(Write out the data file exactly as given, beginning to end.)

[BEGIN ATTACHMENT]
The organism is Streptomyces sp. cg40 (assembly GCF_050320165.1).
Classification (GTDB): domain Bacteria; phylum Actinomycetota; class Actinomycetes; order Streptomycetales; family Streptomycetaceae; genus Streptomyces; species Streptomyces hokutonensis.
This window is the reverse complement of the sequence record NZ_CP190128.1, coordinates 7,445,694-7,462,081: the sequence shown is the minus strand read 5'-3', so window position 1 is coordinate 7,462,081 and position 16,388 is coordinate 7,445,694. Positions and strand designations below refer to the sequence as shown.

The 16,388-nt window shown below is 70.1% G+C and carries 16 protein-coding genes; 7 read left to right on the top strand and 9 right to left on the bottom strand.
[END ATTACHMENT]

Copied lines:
The organism is Streptomyces sp. cg40 (assembly GCF_050320165.1).
Classification (GTDB): domain Bacteria; phylum Actinomycetota; class Actinomycetes; order Streptomycetales; family Streptomycetaceae; genus Streptomyces; species Streptomyces hokutonensis.
This window is the reverse complement of the sequence record NZ_CP190128.1, coordinates 7,445,694-7,462,081: the sequence shown is the minus strand read 5'-3', so window position 1 is coordinate 7,462,081 and position 16,388 is coordinate 7,445,694. Positions and strand designations below refer to the sequence as shown.

The 16,388-nt window shown below is 70.1% G+C and carries 16 protein-coding genes; 7 read left to right on the top strand and 9 right to left on the bottom strand.